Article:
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US retail sales beat expectations in March

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April 15, 2024
Reuters

WASHINGTON (Reuters) - U.S. retail sales increased more than expected in March amid a surge in receipts at online retailers, further evidence that the economy ended the first quarter on solid ground.

LA Post: US retail sales beat expectations in March

Retail sales rose 0.7% last month, the Commerce Department's Census Bureau said on Monday. Data for February was revised higher to show sales rebounding 0.9% instead 0.6% as previously reported. Economists polled by Reuters had forecast retail sales, which are mostly goods and are not adjusted for inflation, rising 0.3% in March.

The report followed news this month of strong employment gains in March, and reinforced expectations that the Federal Reserve could delay cutting interest rates this year.

Despite higher inflation and borrowing costs, spending continues to hold up, confounding predictions of distress among lower-income households, thanks to the resilient labor market.

Latest Bank of America Credit card data showed lower-income spending continues to outpace higher-income spending.

"An important reason is that, although lower-income consumers have been disproportionately affected by inflation, they have also been the biggest beneficiaries of the robust labor market," economists at Bank of America Securities wrote in a note. "Lower-income workers have seen the largest cumulative wage gains since the start of the pandemic."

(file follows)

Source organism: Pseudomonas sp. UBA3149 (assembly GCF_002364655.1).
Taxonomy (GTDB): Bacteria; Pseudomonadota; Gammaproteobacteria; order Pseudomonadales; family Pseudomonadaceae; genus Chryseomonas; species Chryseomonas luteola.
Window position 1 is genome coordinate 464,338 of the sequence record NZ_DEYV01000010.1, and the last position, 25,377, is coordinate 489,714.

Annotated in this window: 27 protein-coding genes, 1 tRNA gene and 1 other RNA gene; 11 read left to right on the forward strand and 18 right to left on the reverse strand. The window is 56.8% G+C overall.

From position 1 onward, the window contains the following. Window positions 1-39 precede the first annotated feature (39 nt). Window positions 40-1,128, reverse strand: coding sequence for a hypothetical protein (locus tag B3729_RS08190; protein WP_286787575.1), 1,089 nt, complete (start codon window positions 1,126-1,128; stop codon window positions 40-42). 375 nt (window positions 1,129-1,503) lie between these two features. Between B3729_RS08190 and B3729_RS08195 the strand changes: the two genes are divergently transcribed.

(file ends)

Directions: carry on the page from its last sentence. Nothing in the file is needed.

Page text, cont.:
Job gains averaged 276,000 per month in the first quarter, compared to 212,000 in the October-December quarter. Though wage growth is slowing, it remains above 4.0% on a year-on-year basis.

Retail sales excluding automobiles, gasoline, building materials and food services increased 1.1% in March. Data for February was revised higher to show these so-called retail sales gaining 0.3% instead of being unchanged as previously reported.

Core retail sales correspond most closely with the consumer spending component of gross domestic product.

Though spending probably slowed from the fourth quarter's brisk pace, it likely remained sufficient to support the economy in the January-March quarter. Growth estimated for the first quarter are currently as high as a 2.4% annualized rate. The economy grew at a 3.4% pace in the October-December quarter.

(Reporting by Lucia Mutikani; Editing by Chizu Nomiyama)

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